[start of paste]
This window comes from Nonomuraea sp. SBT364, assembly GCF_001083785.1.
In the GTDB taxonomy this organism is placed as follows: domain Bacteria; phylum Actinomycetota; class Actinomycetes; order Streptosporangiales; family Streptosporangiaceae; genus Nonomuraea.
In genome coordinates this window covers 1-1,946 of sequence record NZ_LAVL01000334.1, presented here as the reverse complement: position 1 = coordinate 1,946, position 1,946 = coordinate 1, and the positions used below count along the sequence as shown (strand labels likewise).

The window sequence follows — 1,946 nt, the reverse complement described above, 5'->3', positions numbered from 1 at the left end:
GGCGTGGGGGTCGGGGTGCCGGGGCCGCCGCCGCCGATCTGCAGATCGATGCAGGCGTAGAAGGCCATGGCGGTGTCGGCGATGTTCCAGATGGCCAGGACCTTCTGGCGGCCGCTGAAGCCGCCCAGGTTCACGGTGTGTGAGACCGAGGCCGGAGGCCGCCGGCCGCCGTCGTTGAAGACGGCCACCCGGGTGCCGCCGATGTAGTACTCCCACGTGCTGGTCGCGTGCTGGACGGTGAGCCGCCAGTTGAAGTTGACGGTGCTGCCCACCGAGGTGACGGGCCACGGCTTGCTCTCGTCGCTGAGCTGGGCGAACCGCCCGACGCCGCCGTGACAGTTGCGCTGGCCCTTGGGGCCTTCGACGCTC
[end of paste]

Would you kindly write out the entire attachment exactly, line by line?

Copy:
This window comes from Nonomuraea sp. SBT364, assembly GCF_001083785.1.
In the GTDB taxonomy this organism is placed as follows: domain Bacteria; phylum Actinomycetota; class Actinomycetes; order Streptosporangiales; family Streptosporangiaceae; genus Nonomuraea.
In genome coordinates this window covers 1-1,946 of sequence record NZ_LAVL01000334.1, presented here as the reverse complement: position 1 = coordinate 1,946, position 1,946 = coordinate 1, and the positions used below count along the sequence as shown (strand labels likewise).

The window sequence follows — 1,946 nt, the reverse complement described above, 5'->3', positions numbered from 1 at the left end:
GGCGTGGGGGTCGGGGTGCCGGGGCCGCCGCCGCCGATCTGCAGATCGATGCAGGCGTAGAAGGCCATGGCGGTGTCGGCGATGTTCCAGATGGCCAGGACCTTCTGGCGGCCGCTGAAGCCGCCCAGGTTCACGGTGTGTGAGACCGAGGCCGGAGGCCGCCGGCCGCCGTCGTTGAAGACGGCCACCCGGGTGCCGCCGATGTAGTACTCCCACGTGCTGGTCGCGTGCTGGACGGTGAGCCGCCAGTTGAAGTTGACGGTGCTGCCCACCGAGGTGACGGGCCACGGCTTGCTCTCGTCGCTGAGCTGGGCGAACCGCCCGACGCCGCCGTGACAGTTGCGCTGGCCCTTGGGGCCTTCGACGCTC